Using forLoop and byte arrays for cycling through 595 shift register outputs

Hello all,
I’m trying to turn on and off an LED, then go to the next LED in line and do the same, with a for loop going through all outputs. (Using solenoids for finished product but using LEDs here for simplicity) I am currently using 2 595 shift registers to control 16 LEDs.

It gets a bit confusing for me when trying to use bytes in arrays with multiple shift registers and this is what I have scrounged together, I’ve already looked through and kinda derived my code from this tutorial:

Just to clarify, MY CODE WORKS but I am wondering if there is an easier/shorter way to do this (maybe I will want to use more than 2 shift registers one day):

int clockPin = 2;
int latchPin = 3;
int dataPin = 4;

byte firstEightLEDs[] = {1, 2, 4, 8, 16, 32, 64, 128, 0, 0, 0, 0, 0, 0, 0, 0, 0};
byte secondEightLEDs[] = {0, 0, 0, 0, 0, 0, 0, 0, 1, 2, 4, 8, 16, 32, 64, 128, 0};

const int NUM_LED = 16;

void setup() {

  pinMode(latchPin, OUTPUT);
  pinMode(dataPin, OUTPUT);
  pinMode(clockPin, OUTPUT);

}

void loop() {
  for (int i = 0; i < NUM_LED; i++) {

    digitalWrite(latchPin, LOW);
    shiftOut(dataPin, clockPin, MSBFIRST, firstEightLEDs[i]);
    shiftOut(dataPin, clockPin, MSBFIRST, secondEightLEDs[i]);
    digitalWrite(latchPin, HIGH);

    delay(500);
    
            //Array value 16 is 0 for both arrays... so it turns both off
    digitalWrite(latchPin, LOW);
    shiftOut(dataPin, clockPin, MSBFIRST, firstEightLEDs[16]);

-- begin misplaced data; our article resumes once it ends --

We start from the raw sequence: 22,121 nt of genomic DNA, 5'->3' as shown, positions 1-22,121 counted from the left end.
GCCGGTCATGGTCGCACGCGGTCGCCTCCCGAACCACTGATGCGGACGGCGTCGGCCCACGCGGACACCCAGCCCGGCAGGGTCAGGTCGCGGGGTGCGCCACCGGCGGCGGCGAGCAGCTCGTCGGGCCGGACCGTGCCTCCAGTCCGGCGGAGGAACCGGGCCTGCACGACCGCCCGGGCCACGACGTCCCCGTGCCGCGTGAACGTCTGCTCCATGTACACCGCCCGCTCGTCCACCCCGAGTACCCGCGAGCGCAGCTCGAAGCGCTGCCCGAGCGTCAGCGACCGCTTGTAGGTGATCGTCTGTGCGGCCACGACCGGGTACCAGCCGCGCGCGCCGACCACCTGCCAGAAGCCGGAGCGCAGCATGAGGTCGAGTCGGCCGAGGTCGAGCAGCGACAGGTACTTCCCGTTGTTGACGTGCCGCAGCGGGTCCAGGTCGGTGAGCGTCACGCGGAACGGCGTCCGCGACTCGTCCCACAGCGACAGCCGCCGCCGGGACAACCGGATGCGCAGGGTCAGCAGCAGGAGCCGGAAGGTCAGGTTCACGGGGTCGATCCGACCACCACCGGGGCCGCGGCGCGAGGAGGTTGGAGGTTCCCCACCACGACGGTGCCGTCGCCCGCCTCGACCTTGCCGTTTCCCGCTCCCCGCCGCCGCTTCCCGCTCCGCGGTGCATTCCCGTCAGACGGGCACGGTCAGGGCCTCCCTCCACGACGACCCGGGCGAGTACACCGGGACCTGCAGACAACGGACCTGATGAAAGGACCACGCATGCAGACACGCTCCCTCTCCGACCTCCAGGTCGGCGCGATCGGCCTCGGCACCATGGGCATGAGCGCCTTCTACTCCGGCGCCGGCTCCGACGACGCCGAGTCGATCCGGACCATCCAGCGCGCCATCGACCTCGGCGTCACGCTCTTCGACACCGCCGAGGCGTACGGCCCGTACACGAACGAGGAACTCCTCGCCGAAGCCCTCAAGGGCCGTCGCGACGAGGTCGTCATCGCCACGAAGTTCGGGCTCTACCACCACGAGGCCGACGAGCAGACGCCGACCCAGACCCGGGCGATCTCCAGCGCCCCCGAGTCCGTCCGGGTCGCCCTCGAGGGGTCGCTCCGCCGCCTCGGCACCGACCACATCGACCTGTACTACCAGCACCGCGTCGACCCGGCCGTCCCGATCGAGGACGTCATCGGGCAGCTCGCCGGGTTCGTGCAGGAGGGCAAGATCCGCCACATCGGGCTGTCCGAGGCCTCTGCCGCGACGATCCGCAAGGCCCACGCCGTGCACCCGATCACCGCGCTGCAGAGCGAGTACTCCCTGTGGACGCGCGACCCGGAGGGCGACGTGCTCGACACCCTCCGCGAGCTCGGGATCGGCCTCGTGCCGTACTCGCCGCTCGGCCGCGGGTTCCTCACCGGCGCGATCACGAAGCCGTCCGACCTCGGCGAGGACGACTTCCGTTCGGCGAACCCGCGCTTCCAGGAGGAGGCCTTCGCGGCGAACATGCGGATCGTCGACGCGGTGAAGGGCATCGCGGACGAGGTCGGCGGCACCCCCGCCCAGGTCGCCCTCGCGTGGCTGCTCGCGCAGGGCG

shiftOut(dataPin, clockPin, MSBFIRST, secondEightLEDs[16]);
    digitalWrite(latchPin, HIGH);

    delay(500);

  }
}

Just trying to pick your brains to see if I can understand this topic a bit better,
Much Appreciated

For the example presented I'd use a 16-bit integer and just shift a one through using the for() loop. To separately access both bytes of the integer for transmission, create a union containing the 16-bit variable and a two-byte byte array.

You may find it useful to put the shift code into a function.

marcussavery:
Hello all,
I'm trying to turn on and off an LED, then go to the next LED in line and do the same, with a for loop going through all outputs....

just to be clear, is this the pattern you want,
Capture.PNG

or this one?
Capture1.PNG

Capture1.PNG

Capture.PNG

sherzaad:
just to be clear...

Good catch!

There’s bit-bang way of doing it

void shift_out_16(uint16_t bb16)
{
	for(byte i = 0; i < 16; i++)
	{
		digitalWrite(dataPin, (bb16 & 1));
		digitalWrite(clockPin, 1);
		digitalWrite(clockPin, 0);
		bb16 >>= 1;
	}
	digitalWrite(latchPin, 1);
	digitalWrite(latchPin, 0);
}

You can put delays in wherever you want as the 595 is synchronous it won’t do anything prior to the clock/latch pins pulsing.

sherzaad:
or this one?
Capture1.PNG

It would be the second one as there will be a time interval where all leds are off

DKWatson:
There’s bit-bang way of doing it

dougp:
use a 16-bit integer and just shift a one through using the for() loop.

Used both of your advice and help and it ended up bringing down the ‘in loop’ code down to a few lines and makes more sense now, thanks

int clockPin = 2;
int latchPin = 3;
int dataPin = 4;
const int NUM_LED = 16;

int x = 1;

void setup() {
  pinMode(latchPin, OUTPUT);
  pinMode(dataPin, OUTPUT);
  pinMode(clockPin, OUTPUT);
}

void loop() {
  for (int i = 0; i < NUM_LED; i++) {
    int result = x << i;

    shift_out_16(result);
    delay(200);
    shift_out_16(0);
    delay(200);
  }
}

void shift_out_16(uint16_t bb16)
{
  for (byte i = 0; i < 16; i++)
  {
    digitalWrite(dataPin, (bb16 & 1));
    digitalWrite(clockPin, 1);
    digitalWrite(clockPin, 0);
    bb16 >>= 1;
  }
  digitalWrite(latchPin, 1);
  digitalWrite(latchPin, 0);
}

Google “C++ bit-shiftiing operator”.

In your code, [nobbc]firstEightLEDs[i][/nobbc] is exactly the same as the expression [nobbc]1 << i[/nobbc]